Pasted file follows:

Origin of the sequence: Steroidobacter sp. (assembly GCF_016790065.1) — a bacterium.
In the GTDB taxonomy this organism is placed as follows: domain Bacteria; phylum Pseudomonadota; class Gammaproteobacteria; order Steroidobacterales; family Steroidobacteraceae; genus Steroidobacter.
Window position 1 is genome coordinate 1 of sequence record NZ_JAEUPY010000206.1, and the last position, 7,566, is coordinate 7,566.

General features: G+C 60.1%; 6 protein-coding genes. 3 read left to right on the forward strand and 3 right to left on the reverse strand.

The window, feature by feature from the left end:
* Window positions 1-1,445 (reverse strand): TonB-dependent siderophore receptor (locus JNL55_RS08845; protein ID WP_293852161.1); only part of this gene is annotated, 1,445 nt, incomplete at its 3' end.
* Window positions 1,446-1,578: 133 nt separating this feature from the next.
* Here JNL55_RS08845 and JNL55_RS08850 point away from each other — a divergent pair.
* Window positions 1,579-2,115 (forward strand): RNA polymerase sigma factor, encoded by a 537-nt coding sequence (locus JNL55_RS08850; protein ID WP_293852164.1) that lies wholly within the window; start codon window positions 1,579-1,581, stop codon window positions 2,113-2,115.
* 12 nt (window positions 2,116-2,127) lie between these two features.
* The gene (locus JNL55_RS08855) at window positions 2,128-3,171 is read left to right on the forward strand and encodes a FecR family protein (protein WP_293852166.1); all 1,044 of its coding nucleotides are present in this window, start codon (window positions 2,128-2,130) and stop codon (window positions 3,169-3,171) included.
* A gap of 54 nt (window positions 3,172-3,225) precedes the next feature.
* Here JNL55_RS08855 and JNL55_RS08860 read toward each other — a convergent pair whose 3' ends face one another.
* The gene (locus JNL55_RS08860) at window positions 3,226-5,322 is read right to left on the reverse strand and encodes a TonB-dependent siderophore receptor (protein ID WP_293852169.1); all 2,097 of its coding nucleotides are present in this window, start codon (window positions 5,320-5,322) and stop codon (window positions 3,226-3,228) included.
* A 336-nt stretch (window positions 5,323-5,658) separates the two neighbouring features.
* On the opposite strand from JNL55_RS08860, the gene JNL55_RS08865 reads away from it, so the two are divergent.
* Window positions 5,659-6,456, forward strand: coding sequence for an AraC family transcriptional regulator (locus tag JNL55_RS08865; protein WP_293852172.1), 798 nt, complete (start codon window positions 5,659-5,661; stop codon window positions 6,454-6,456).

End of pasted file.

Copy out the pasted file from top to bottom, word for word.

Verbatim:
Origin of the sequence: Steroidobacter sp. (assembly GCF_016790065.1) — a bacterium.
In the GTDB taxonomy this organism is placed as follows: domain Bacteria; phylum Pseudomonadota; class Gammaproteobacteria; order Steroidobacterales; family Steroidobacteraceae; genus Steroidobacter.
Window position 1 is genome coordinate 1 of sequence record NZ_JAEUPY010000206.1, and the last position, 7,566, is coordinate 7,566.

General features: G+C 60.1%; 6 protein-coding genes. 3 read left to right on the forward strand and 3 right to left on the reverse strand.

The window, feature by feature from the left end:
* Window positions 1-1,445 (reverse strand): TonB-dependent siderophore receptor (locus JNL55_RS08845; protein ID WP_293852161.1); only part of this gene is annotated, 1,445 nt, incomplete at its 3' end.
* Window positions 1,446-1,578: 133 nt separating this feature from the next.
* Here JNL55_RS08845 and JNL55_RS08850 point away from each other — a divergent pair.
* Window positions 1,579-2,115 (forward strand): RNA polymerase sigma factor, encoded by a 537-nt coding sequence (locus JNL55_RS08850; protein ID WP_293852164.1) that lies wholly within the window; start codon window positions 1,579-1,581, stop codon window positions 2,113-2,115.
* 12 nt (window positions 2,116-2,127) lie between these two features.
* The gene (locus JNL55_RS08855) at window positions 2,128-3,171 is read left to right on the forward strand and encodes a FecR family protein (protein WP_293852166.1); all 1,044 of its coding nucleotides are present in this window, start codon (window positions 2,128-2,130) and stop codon (window positions 3,169-3,171) included.
* A gap of 54 nt (window positions 3,172-3,225) precedes the next feature.
* Here JNL55_RS08855 and JNL55_RS08860 read toward each other — a convergent pair whose 3' ends face one another.
* The gene (locus JNL55_RS08860) at window positions 3,226-5,322 is read right to left on the reverse strand and encodes a TonB-dependent siderophore receptor (protein ID WP_293852169.1); all 2,097 of its coding nucleotides are present in this window, start codon (window positions 5,320-5,322) and stop codon (window positions 3,226-3,228) included.
* A 336-nt stretch (window positions 5,323-5,658) separates the two neighbouring features.
* On the opposite strand from JNL55_RS08860, the gene JNL55_RS08865 reads away from it, so the two are divergent.
* Window positions 5,659-6,456, forward strand: coding sequence for an AraC family transcriptional regulator (locus tag JNL55_RS08865; protein WP_293852172.1), 798 nt, complete (start codon window positions 5,659-5,661; stop codon window positions 6,454-6,456).